Will technology eventually take that particular task out? I don’t think so, to be honest. And I would hate to think that it would. I think technology concerns me in some ways for the industry, but I think the plus side of it will outshine the negative side. I see automation, it will take some of the administrative tasks away because we’ll be able to do things quicker or by voice. Look at us doing this interview today on opposite sides of the world. That’s fantastic. Interviews can be done like that and typically before they would take longer. I don’t think I would be hugely concerned about technology. Not yet anyway. Now, I could be naive, but at the moment, no. I think there’s a lot of plus in technology.

RIX: I’m an eternal pessimist so now I’ll try to change types and become optimistic. What’s most exciting to you? Is there any technology or new way of working that makes you particularly excited?

Geraldine King: Yeah, I think it all goes down to the technology for interviews. That has changed so much. You know you don’t even make a phone call anymore. You can see the person now. That part of technology really, really excites me is the fact that we can see people on opposite sides of the world. It does quicken up how we recruit and it’s all about smart and timely actions now. Like if you look at the shortage of talent that we have globally in every sector, it’s about you being the person to find the person the quickest. And if you can see that person and talk to them and interview them because technology allows you to do that, it’s fantastic.

RIX: Well, that’s a positive and cheerful note on which to end this conversation.

Geraldine King: If you look at Bullhorn, as well. The CRM systems, the stuff they can do now. Technology on CRM systems alone has really enhanced a recruiter’s life, and LinkedIn, all of that technology, to me, has contributed so much to what we do as professionals.

RIX: That’s an interesting point, Geraldine. I think one thing to keep in mind is that not all technological advancements have succeeded. As many have failed as have succeeded. But I think what’s interesting is that we’ve generally, as a technology sector, learned from the failures and it’s helped us to iterate and understand how to deliver maximum value and to create better start to finish platforms and create better systems for recruitment businesses to run off of. And it seems like there could be some inspiration taken from the tech industry for the recruitment industry as well in terms of embracing potentially not always getting it right and realizing that for every two steps you take forward, perhaps you’re taking one step back and that that’s okay.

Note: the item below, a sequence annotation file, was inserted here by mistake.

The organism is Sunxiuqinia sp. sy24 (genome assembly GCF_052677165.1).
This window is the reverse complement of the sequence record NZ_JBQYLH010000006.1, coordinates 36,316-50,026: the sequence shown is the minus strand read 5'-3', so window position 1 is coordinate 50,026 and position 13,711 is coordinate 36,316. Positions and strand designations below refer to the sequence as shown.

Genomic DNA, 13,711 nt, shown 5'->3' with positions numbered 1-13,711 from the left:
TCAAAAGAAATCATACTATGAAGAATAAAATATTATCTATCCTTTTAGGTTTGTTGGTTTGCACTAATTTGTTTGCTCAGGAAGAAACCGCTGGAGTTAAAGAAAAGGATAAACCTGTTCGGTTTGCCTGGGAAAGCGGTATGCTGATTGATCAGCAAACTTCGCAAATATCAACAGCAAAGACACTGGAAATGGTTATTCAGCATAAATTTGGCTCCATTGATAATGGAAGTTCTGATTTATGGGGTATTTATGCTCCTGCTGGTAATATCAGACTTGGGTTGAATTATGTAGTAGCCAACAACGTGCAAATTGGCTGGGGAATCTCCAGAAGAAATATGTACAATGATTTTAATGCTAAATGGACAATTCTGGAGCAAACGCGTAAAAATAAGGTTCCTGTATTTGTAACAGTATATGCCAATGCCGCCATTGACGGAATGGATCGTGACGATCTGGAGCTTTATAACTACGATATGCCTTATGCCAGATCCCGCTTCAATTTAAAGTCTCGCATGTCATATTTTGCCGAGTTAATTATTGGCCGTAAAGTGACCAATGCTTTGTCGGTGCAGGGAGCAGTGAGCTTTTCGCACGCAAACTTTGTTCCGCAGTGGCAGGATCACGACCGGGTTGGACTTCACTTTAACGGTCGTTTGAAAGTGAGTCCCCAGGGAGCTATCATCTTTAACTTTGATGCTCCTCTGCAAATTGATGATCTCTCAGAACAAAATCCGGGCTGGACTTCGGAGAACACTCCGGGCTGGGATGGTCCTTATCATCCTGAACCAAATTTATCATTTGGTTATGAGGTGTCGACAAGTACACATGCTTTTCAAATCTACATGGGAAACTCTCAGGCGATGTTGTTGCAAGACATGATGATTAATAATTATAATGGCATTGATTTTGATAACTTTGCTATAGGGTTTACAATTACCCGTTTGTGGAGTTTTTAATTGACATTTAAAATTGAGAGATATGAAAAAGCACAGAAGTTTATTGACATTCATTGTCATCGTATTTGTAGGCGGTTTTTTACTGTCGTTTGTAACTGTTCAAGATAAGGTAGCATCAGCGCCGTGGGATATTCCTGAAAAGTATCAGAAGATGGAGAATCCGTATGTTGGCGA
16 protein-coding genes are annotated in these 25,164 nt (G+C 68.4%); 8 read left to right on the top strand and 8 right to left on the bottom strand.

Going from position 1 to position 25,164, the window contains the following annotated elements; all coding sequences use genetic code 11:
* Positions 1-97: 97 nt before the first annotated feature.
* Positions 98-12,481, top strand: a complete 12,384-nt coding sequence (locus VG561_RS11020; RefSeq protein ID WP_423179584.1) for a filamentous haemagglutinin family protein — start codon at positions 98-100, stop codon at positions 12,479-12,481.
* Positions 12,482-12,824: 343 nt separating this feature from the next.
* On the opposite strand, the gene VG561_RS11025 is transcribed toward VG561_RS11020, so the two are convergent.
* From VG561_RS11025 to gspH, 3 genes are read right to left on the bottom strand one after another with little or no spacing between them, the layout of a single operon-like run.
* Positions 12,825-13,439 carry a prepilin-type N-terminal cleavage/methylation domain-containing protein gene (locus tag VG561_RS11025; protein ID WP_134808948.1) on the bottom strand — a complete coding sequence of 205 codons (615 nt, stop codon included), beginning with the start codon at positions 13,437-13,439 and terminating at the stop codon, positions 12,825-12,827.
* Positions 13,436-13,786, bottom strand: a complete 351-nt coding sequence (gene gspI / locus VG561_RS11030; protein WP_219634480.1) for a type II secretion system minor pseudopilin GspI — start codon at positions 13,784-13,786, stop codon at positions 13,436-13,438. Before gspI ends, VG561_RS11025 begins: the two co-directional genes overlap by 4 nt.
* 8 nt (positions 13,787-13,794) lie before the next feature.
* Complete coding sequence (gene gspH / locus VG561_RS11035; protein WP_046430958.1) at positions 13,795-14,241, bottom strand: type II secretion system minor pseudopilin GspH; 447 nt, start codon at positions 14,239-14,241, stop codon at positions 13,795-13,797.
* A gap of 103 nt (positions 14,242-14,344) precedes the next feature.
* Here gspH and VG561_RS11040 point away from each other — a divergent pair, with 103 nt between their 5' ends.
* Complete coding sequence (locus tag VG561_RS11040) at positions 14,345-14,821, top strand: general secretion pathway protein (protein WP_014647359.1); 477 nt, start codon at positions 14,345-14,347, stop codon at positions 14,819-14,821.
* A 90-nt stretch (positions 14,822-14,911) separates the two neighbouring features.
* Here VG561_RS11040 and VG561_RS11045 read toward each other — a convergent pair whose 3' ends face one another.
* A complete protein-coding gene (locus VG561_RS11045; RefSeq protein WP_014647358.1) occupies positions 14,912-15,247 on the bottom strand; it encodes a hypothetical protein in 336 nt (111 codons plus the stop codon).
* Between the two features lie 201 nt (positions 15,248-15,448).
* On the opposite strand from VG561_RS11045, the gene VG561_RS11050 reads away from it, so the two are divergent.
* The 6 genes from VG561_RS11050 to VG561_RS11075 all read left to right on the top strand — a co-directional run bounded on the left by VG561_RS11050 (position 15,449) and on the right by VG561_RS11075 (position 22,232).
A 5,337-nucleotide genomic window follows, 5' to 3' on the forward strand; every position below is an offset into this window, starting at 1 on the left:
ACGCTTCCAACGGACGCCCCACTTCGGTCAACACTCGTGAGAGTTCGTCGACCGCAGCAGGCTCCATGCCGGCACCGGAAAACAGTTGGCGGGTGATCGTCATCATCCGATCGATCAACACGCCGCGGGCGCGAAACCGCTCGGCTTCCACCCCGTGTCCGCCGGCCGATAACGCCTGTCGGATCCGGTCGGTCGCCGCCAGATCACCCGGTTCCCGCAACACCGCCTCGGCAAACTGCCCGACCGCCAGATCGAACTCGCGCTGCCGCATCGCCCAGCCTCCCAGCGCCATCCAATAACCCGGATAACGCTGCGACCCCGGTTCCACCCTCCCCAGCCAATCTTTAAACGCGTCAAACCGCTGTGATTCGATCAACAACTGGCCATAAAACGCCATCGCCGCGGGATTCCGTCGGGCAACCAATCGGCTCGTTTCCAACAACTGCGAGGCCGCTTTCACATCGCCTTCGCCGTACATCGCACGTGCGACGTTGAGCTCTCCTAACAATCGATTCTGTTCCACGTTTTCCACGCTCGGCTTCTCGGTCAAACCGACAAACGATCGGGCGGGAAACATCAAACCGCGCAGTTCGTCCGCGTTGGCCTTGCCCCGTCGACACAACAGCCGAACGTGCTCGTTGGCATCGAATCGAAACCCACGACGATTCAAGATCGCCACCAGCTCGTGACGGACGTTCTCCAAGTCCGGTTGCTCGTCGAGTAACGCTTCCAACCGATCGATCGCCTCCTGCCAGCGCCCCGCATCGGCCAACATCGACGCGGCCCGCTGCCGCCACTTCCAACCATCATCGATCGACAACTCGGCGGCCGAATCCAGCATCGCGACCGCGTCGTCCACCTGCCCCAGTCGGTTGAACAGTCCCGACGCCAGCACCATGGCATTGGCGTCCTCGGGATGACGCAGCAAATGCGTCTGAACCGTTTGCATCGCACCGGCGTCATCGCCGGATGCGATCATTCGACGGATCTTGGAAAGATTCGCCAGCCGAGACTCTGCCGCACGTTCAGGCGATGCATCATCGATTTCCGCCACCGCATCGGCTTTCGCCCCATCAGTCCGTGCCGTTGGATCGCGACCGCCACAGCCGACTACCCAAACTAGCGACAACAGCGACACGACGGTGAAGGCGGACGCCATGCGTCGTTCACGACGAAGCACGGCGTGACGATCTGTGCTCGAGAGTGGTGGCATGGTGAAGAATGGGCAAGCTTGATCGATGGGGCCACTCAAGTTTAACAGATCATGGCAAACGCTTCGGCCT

Geraldine King: Yeah, I agree. I think technology enhances what we do, and if we use it as another tool in the toolkit without losing sight of that we are a people business, it does definitely go a long way in maximizing value. We live in a technological world so we have no choice but to embrace technology and automation. And I think as you say, if we approach it with caution, be mindful and responsible of how we use it, and use it for the right reasons in the right way, I think it can only add to what we currently do as brilliant recruiters.

 

RIX: Well, Geraldine, I just have one final question for you, which is completely self-serving, so apologies in advance. What are you most excited about for this year’s Engage London considering that you joined this last year?

Geraldine King: The Engage conference, for me to go to the UK, we have a really good relationship with Bullhorn, and you’re one of our key sponsors in Ireland here. So it’s great to always catch up with the Bullhorn team at Engage. I think the panel discussions are always really thought-provoking. They’re very well thought out and are always very relevant. And then the keynote speakers as well, I’m always interested in to see who delivers the keynotes so that we can then go and approach them and bring them here to Ireland.

It’s one of the really well-recognized conferences for recruiters. So, it’s always exciting for me to go to that, and like this year to participate in it as one of the panelists, I’m really excited about it, because I know my fellow panelists are Ann Swain and James Osborne, whom I know very well too. It should be a really good conversation and I’m really interested in getting their views as well.

RIX: Fantastic. Well, I’m sure it’ll end with a round of drinks, so I can’t wait. Geraldine King, thank you so much for taking the time to join us on Take It from the Top, and we’re looking forward to seeing you in a couple of months.

Geraldine King: Thank you very much, Vinda. I look forward to seeing you too.


Interested in hearing more insights from Geraldine? Join us this September in London for Bullhorn’s annual staffing and recruiting conference where Geraldine will be speaking on our “Fixing the Recruitment Industry’s Reputation” panel.